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ISLAMABAD: Susanne Husemann offers another glimpse into her own perspective of life through her paintings which opened at Nomad Art Gallery on Thursday.

Director Nomad Art Gallery Nageen Hayat said Susanne Husemann’s paintings were an insightful, sensitive and hard-hitting collection.

“She probes beneath the surface and creates her own powerful visuals regarding this volatile and historically rich region where the artist has been living for some time now,” said the curator of the show while commenting on the artist’s second show with Nomad Gallery.

The German painter, who has exhibited her works in Scotland, Poland, USA and China, has been living in Pakistan for about a year now.

Susanne Husemann is fond of painting nature and landscapes as much as she likes painting portraits. Her paintings titled The Three Witches, Bride and Girl With Dead Bird are some of the 22 paintings hung on the walls which range between Rs70,000 and Rs180,000.

In this new exhibition titled Lost Life, Susanne shows pictures from different series on home.

The first series of My Family focuses on the burka, a garment for women, which results in both interest and misunderstanding around the world.

Most important in this series is the picture Blue Burka Band which pictures an Afghan girl band that sings critical songs about the burka. The other series are related to Germany and home in a historical context.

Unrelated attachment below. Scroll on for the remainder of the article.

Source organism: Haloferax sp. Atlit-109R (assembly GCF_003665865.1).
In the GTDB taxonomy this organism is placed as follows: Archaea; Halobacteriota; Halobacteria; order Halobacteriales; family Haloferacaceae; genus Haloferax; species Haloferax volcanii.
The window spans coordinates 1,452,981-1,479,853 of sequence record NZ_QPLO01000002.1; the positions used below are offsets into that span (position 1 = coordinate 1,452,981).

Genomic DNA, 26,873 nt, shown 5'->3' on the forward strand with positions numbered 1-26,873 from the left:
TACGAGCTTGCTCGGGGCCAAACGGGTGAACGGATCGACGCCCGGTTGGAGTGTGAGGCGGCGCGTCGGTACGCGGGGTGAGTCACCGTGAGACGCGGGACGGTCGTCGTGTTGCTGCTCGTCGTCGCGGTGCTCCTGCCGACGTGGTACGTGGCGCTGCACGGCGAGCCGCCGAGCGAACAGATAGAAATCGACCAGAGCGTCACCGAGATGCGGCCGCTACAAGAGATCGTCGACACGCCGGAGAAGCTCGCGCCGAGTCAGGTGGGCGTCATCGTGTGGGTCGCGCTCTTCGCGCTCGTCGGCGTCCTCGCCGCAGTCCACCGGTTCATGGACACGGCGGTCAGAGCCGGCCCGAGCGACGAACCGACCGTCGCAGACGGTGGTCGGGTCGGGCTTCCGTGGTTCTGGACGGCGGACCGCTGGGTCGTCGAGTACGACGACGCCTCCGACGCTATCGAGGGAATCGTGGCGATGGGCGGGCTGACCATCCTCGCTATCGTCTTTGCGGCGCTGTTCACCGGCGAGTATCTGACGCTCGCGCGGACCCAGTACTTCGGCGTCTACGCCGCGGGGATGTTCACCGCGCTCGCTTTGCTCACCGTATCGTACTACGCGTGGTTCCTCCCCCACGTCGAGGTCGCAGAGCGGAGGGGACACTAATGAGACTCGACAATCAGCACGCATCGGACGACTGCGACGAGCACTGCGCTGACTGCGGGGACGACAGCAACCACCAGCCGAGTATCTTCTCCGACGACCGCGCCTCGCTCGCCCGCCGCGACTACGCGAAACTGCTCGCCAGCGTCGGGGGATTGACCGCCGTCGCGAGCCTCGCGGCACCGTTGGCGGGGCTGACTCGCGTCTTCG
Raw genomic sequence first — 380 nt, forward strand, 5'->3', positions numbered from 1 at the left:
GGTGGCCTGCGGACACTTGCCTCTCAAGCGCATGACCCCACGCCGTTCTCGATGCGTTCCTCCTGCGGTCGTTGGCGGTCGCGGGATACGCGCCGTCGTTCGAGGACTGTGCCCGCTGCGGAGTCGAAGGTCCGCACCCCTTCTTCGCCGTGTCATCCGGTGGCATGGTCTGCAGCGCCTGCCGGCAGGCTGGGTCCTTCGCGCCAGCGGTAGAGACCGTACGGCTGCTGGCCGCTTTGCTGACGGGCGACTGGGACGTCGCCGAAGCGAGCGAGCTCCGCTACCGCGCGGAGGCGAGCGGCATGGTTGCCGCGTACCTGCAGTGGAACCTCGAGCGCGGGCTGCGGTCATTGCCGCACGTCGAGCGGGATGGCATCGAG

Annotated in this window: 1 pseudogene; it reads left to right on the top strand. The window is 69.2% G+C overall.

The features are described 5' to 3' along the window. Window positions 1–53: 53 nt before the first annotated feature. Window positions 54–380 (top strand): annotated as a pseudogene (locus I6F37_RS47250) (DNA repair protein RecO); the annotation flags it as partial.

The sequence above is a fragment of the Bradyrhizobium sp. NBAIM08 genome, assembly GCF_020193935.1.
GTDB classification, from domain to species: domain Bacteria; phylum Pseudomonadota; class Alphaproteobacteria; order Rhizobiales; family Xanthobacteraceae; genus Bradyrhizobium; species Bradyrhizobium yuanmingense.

On the opening day, Susanne Husemann, who studied art at University of Berlin, said it hurt to read and watch news of subjugation of women, particularly in Afghanistan.

In her paintings, she also compared young brides with dead sparrows.

“It makes me sad that girls in the tribal areas of Pakistan, as young as seven and eight, are married off to men much older when they (girls) want to go to school and make something better out of their lives,” said Susanne Husemann.

Similarly, the abstract landscapes of K2 and Skardu are more than just pretty images of nature. The wall symbolises the restrictions the artist feels in moving around freely.

“I wish I could go to these places. I wish I could travel to Peshawar and especially get in the car and drive all the way down to Karachi by road,” the German artist said, adding that she planned to visit Northern Areas at least once before going back home next summer.

She said the general impression of hostility across the country had stopped her from visiting different cities of Pakistan even though she believed it was a beautiful country.

The show was inaugurated by the Ambassador of Germany to Pakistan Cyrill Nunn, and will continue till February 9.